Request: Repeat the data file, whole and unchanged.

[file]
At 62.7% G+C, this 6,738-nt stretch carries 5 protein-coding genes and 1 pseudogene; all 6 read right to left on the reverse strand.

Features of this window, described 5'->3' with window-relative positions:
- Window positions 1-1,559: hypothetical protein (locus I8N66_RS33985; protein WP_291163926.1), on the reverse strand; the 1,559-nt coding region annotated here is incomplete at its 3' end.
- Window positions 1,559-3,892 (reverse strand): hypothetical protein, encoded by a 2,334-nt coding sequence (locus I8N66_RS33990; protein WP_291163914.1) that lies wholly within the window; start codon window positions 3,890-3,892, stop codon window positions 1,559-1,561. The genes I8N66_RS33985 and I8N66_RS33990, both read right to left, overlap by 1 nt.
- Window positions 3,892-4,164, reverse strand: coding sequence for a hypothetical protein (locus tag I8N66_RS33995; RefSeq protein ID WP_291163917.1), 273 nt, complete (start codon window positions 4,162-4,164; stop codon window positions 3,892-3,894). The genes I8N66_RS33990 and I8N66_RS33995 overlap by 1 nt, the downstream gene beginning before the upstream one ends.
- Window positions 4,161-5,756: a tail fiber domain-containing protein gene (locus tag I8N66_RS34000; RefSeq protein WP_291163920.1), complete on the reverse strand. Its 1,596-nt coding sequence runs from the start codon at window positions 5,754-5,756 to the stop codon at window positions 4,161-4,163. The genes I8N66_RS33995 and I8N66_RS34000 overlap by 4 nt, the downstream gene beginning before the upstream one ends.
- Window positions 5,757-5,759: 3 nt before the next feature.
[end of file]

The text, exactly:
At 62.7% G+C, this 6,738-nt stretch carries 5 protein-coding genes and 1 pseudogene; all 6 read right to left on the reverse strand.

Features of this window, described 5'->3' with window-relative positions:
- Window positions 1-1,559: hypothetical protein (locus I8N66_RS33985; protein WP_291163926.1), on the reverse strand; the 1,559-nt coding region annotated here is incomplete at its 3' end.
- Window positions 1,559-3,892 (reverse strand): hypothetical protein, encoded by a 2,334-nt coding sequence (locus I8N66_RS33990; protein WP_291163914.1) that lies wholly within the window; start codon window positions 3,890-3,892, stop codon window positions 1,559-1,561. The genes I8N66_RS33985 and I8N66_RS33990, both read right to left, overlap by 1 nt.
- Window positions 3,892-4,164, reverse strand: coding sequence for a hypothetical protein (locus tag I8N66_RS33995; RefSeq protein ID WP_291163917.1), 273 nt, complete (start codon window positions 4,162-4,164; stop codon window positions 3,892-3,894). The genes I8N66_RS33990 and I8N66_RS33995 overlap by 1 nt, the downstream gene beginning before the upstream one ends.
- Window positions 4,161-5,756: a tail fiber domain-containing protein gene (locus tag I8N66_RS34000; RefSeq protein WP_291163920.1), complete on the reverse strand. Its 1,596-nt coding sequence runs from the start codon at window positions 5,754-5,756 to the stop codon at window positions 4,161-4,163. The genes I8N66_RS33995 and I8N66_RS34000 overlap by 4 nt, the downstream gene beginning before the upstream one ends.
- Window positions 5,757-5,759: 3 nt before the next feature.